The location of this component really depends on the make and model. In older cars, these components are often mounted onto the firewall or on the fender wall. These components usually are cylindrical and do not resemble the modern types when it comes to the visual aspect.
This is why when you are dealing with an older vehicle, you should consult your owner’s manual for more data on the location of this component.
In more modern cars, this component is usually mounted inside of the fusebox. The fusebox is simply a big box that is often found inside of the engine bay or next to the driver’s pedals. This fusebox contains all of the important fuses and relays that you need so your car would work properly without any issues.
For more info on the starter relay fuse location-specific for your car, you can consult online and look for your specific make and model or browse some forums specific to your car. There is a ton of useful data out there.
These relay components are usually resembling black square boxes that are attached to the fusebox next to the fuses. There are a few of them and telling which is which can be rather difficult.
For this, you should look at the fusebox cover. Usually, there is important information that tells you about the purpose of the fuses and relays inside of the fusebox. Then find the one relay that you need.
Starter Relay Fuse
Now let’s clear something out. A lot of people think that this is a starter relay fuse. Which actually is not, a relay is not a fuse.
Fuses have a different purpose and that is to prevent some electrical problems when the electrical circuit shorts out. When there is too big of a voltage because a component is faulty, the fuse will pop in order to prevent your car from catching fire.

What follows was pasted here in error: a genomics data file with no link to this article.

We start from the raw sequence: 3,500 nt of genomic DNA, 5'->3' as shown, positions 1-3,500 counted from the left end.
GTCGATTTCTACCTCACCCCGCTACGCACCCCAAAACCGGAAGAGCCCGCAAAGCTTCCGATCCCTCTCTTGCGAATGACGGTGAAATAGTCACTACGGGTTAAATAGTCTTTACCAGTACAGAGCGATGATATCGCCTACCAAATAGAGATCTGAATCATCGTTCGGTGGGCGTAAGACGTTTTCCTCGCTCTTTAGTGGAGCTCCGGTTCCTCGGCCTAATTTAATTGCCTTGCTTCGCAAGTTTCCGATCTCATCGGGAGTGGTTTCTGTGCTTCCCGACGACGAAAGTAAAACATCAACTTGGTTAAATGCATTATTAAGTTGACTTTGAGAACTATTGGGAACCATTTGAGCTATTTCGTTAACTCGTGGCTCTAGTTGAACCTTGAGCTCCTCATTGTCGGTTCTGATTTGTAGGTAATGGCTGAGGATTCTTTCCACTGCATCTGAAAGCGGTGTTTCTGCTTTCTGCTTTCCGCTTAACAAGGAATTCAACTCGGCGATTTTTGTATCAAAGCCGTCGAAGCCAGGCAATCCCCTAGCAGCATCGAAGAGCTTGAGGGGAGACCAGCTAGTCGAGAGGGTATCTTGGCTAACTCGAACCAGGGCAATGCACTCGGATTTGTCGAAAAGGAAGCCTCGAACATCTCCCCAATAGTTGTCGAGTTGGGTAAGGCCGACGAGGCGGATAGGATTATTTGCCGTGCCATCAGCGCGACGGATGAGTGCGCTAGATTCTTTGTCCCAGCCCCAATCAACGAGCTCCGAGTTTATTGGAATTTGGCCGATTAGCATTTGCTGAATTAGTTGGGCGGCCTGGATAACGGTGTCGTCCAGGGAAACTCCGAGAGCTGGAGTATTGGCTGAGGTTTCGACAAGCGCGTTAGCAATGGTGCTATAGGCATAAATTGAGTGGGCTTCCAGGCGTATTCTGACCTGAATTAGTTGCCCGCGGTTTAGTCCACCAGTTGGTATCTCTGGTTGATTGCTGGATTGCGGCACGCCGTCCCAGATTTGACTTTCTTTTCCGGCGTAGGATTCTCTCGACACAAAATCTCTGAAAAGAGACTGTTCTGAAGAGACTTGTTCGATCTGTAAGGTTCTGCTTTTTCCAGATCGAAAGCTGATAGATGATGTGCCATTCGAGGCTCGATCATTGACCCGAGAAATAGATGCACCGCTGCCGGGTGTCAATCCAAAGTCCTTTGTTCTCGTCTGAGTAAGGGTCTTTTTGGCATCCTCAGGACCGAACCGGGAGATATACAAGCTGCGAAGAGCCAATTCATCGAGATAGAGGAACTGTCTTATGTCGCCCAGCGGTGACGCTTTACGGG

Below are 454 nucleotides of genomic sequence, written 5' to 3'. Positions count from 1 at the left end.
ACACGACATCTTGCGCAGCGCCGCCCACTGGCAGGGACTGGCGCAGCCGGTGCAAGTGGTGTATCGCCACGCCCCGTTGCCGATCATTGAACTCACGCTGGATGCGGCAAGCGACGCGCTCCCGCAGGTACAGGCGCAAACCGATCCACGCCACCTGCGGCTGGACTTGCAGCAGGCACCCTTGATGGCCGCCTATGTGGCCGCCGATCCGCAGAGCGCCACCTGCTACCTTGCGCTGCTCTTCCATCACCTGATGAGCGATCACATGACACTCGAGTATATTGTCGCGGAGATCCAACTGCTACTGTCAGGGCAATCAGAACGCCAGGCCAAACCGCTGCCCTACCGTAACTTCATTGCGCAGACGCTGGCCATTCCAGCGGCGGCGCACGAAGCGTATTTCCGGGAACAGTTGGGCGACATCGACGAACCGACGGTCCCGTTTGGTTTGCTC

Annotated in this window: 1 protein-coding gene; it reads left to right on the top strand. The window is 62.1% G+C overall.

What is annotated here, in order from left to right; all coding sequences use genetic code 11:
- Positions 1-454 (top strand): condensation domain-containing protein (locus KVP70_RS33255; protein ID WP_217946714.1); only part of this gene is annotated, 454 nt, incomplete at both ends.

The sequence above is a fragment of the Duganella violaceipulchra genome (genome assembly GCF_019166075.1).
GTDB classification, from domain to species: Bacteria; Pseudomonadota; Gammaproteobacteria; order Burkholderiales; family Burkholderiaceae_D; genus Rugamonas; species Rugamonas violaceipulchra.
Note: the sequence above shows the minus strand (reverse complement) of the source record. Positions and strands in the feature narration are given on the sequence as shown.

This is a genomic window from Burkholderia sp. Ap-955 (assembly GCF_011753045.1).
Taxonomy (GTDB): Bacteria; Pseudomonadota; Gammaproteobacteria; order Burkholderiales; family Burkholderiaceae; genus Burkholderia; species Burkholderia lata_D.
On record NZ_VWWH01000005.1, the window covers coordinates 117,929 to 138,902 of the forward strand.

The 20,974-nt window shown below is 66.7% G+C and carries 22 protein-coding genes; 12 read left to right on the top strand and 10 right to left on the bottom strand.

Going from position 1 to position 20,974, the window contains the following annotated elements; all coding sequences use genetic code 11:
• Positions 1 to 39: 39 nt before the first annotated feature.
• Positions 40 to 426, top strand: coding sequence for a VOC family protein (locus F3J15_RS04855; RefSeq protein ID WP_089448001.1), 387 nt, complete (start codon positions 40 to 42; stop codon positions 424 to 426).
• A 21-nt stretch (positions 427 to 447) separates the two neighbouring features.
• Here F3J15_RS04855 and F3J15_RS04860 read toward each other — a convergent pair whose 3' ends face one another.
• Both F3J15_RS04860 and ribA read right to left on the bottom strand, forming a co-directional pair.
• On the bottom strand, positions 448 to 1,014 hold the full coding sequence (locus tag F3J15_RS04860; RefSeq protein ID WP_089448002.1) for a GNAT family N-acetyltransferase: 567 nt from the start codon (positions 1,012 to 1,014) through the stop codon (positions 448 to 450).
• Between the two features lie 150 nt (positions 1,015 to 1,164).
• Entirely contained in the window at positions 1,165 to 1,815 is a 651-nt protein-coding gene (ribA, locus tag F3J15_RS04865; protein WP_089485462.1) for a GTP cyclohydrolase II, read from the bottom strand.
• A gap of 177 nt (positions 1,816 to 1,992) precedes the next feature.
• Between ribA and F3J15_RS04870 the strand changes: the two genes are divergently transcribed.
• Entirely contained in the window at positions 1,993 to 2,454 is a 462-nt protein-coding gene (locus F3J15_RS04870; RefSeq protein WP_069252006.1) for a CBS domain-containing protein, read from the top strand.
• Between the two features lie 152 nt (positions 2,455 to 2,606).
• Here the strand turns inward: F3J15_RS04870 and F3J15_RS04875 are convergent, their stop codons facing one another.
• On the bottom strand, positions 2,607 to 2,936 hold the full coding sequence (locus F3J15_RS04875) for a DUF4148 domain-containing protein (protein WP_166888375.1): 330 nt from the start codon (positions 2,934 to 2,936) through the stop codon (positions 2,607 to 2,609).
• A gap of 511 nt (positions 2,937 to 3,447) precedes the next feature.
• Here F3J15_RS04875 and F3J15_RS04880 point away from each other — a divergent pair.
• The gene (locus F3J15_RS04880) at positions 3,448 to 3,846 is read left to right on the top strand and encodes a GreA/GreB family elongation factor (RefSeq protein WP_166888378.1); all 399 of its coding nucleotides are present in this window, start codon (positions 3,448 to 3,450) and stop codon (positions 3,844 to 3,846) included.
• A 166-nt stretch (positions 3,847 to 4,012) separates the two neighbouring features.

If there were no fuses, driving a car would be a lot more dangerous than it should be. These fuses are basically lifesavers. It’s much simpler to replace a fuse than to replace a whole car.
A relay on the other hand is a completely different beast. These devices are there to complete the circuit. Meaning that they get the information they need and are completing the circuit and your car is able to start.
If the relay is broken, your car will not be able to start and will have problems. In this situation, you will think that you have other problems with your vehicle and something else has broken.
But in reality, a simple relay could be the one that is causing all this headache to you as an owner. That’s why never think that a starter relay fuse is a fuse. It’s a switch that completes an electrical circuit and that is its job. Now let’s move to something else.
Starter Relay Wiring Diagram
Now before we dive into the symptoms of a bad starter switch (which could be verified by understanding how to tell if starter is bad, and get your car going again by figuring out how to jump a starter). Let’s take a look at the starter relay wiring diagram. How does everything works together as a whole unit and makes your car to be able to start? Let’s explain.
There are two signals from this switch that travel to different components. One to the starter relay, and the other to the fuse. The signal from the fuse travels to the positive battery terminal while the signal from the starter relay travels to the starter motor solenoid.